PHP is something that we don’t really hear about in mainstream media. Angular, React, Node.js, and Python are all the rage nowadays. Even computer science degrees focus their efforts on Java and C languages.

Meanwhile, PHP seems to be sitting in the corner, watching as everyone else gets the spotlight.

I started properly coding when I was about 15, and PHP was my first encounter with the act of creating digital products. While it’s been a long journey since then, including forks that allowed me to traverse through Java and JavaScript, PHP has always made sure to crop up in my career in some form or another.

So is PHP dead or alive? Are we tunnel-visioned by all the chatter about JavaScript-related topics? It’s time we open the box and find out.

79% of the Web

When anyone mentions PHP, it often conjures an air of derision towards the programming language. According to a report by W3Techs, though, it appears to be running 79% of the web. Despite the bad rep it garnered back in the 1990s and early 2000s for being insecure, PHP has managed to cling to the title of most used server-side language.

However, a majority of this success can be due to its affiliation with WordPress. The wildly popular CMS dates back to 2003, just as the internet and personal blogs started to push their way into mainstream popularity. It managed to beat out Google’s Blogger as the main non-technical market’s CMS of choice.

WordPress was designed for your regular Joe and did everything in its power to be groundbreakingly easy as a creation of its time.

During Matt Mullenweg’s talk in Auckland, New Zealand, in 2014, he mentioned that Squarespace’s Super Bowl ad gave WordPress a free advertising boost, as people used WordPress as the platform for comparison.

Since WordPress is built in PHP, supported by almost every shared hosting provider, and still holds 61.5% of the internet under its wing, PHP as a language doesn’t seem to be going anywhere any time soon.

Even if WordPress decides to completely rebuild itself in a different language, there is still a large number of legacy sites that will need to migrate out and into the new setup.

A Shifting Landscape

PHP’s tightly coupled relationship with WordPress has contributed to how the programming language is viewed by developers. It is often related to theme and plugin development for WordPress’s ecosystem rather than anything else.

Job prospects outside of WordPress-related activities are often tied to legacy custom-made platforms that were originally built in PHP. It is not often a natural choice for startups or new business projects to put the language on the table as a potential candidate.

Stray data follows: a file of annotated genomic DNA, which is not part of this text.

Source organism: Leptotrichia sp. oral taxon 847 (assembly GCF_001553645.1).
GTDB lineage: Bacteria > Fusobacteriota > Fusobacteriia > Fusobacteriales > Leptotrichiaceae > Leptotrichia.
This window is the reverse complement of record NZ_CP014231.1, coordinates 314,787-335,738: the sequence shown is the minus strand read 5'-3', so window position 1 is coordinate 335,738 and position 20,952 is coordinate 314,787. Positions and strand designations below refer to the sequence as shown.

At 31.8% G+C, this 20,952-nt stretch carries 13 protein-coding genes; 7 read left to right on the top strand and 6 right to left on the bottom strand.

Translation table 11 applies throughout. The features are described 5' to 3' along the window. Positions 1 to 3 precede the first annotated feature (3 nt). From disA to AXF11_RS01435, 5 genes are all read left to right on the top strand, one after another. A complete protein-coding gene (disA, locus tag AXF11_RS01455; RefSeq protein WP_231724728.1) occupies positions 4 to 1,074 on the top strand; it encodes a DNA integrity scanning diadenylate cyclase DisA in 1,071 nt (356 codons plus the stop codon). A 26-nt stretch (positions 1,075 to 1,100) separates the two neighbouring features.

According to Darwin Recruitment, a UK-based recruitment agency that published their recruitment demands data, the experience with PHP recruitment shows a consistent downward trend:

Image by Darwin Recruitment.

However, there is a competitive trend of increasing applications for PHP jobs. This inverse effect does not indicate that the competitiveness of PHP as a potential job has lessened over time.

Image by Darwin Recruitment.

But this is one of many potential agencies that may have a different trend. In contrast, worldwide interest in the search term ‘PHP’ over the past five years has been consistent with a slight downward trend, with China and the Philippines being the most popular countries doing the searches.

This interestingly coincides with how the search volume for ‘WordPress’ appears, with corresponding dips and peaks.

Google Trends, search volume results from the past five years. Blue = PHP. Red = WordPress.

How’s the Theme Market?

With PHP being tied up with WordPress, custom-made or stock theme and plugin creation appear to be the main commercial avenues — especially if you’re looking to go freelance.

ThemeForest is currently the biggest commercial marketplace for WordPress-related stock assets, with 114 authors currently making more than $1 million — a seemingly big but actually small number in a marketplace of 47,000 active WordPress themes on sale. There is no easy way to ascertain what the average number of items is per author, but it is unlikely that their combined output is more than 10%.

While it may be a good source of passive income, it may take a bit more work to run it as a business. However, anything that requires work often pays its own dividends.

In 2013, hosting giant Bluehost acquired Mojo Themes and rebranded it as Mojo Marketplace in an attempt to cash in on the WordPress theme market. However, it hasn’t seen as much success as Envato’s ThemeForest, with a majority of its top themes failing to reach 1,000 sales.


PHP isn’t quite dead, but it isn’t fully alive either — not in an independent manner like JavaScript is currently in the development ecosystem. The server-side language’s relationship with WordPress is an intimate one and rests on the platform’s long-term uptake by general users.

With PHP being an integral part of a content creation ecosystem, it is unlikely to disappear in a year or two or any time soon. Hosting companies also play a role as they continue to support WordPress as the main CMS of choice, making it much more accessible to general users than other server-side languages like Java and C++.

Despite all the chatter about PHP dying, it’s not. Not really. Not as long as WordPress is alive and kicking, and WordPress appears to be doing alright. It is just unfortunate that a lot of legacy PHP code is tied up with old versions of WordPress that site owners haven’t quite gotten around to updating.

The thing with PHP is that it also has strong communities running non-WordPress-related activities such as Laravel and Symphony — things that I haven’t really explored here specifically. PHP itself is also actively maintained.

So overall, PHP is doing just fine.

Thank you for reading.

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